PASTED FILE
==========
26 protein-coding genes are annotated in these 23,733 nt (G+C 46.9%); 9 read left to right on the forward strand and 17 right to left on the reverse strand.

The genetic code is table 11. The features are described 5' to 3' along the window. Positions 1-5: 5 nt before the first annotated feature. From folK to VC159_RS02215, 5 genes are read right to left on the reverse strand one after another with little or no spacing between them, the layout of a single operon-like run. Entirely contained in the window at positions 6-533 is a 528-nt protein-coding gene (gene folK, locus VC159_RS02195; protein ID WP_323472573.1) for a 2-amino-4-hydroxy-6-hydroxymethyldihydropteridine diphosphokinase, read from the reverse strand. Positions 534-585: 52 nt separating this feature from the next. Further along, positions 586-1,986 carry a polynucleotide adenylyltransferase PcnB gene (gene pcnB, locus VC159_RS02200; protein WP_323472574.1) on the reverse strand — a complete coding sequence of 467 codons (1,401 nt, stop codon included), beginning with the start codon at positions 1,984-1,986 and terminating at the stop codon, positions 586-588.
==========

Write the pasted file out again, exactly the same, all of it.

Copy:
26 protein-coding genes are annotated in these 23,733 nt (G+C 46.9%); 9 read left to right on the forward strand and 17 right to left on the reverse strand.

The genetic code is table 11. The features are described 5' to 3' along the window. Positions 1-5: 5 nt before the first annotated feature. From folK to VC159_RS02215, 5 genes are read right to left on the reverse strand one after another with little or no spacing between them, the layout of a single operon-like run. Entirely contained in the window at positions 6-533 is a 528-nt protein-coding gene (gene folK, locus VC159_RS02195; protein ID WP_323472573.1) for a 2-amino-4-hydroxy-6-hydroxymethyldihydropteridine diphosphokinase, read from the reverse strand. Positions 534-585: 52 nt separating this feature from the next. Further along, positions 586-1,986 carry a polynucleotide adenylyltransferase PcnB gene (gene pcnB, locus VC159_RS02200; protein WP_323472574.1) on the reverse strand — a complete coding sequence of 467 codons (1,401 nt, stop codon included), beginning with the start codon at positions 1,984-1,986 and terminating at the stop codon, positions 586-588.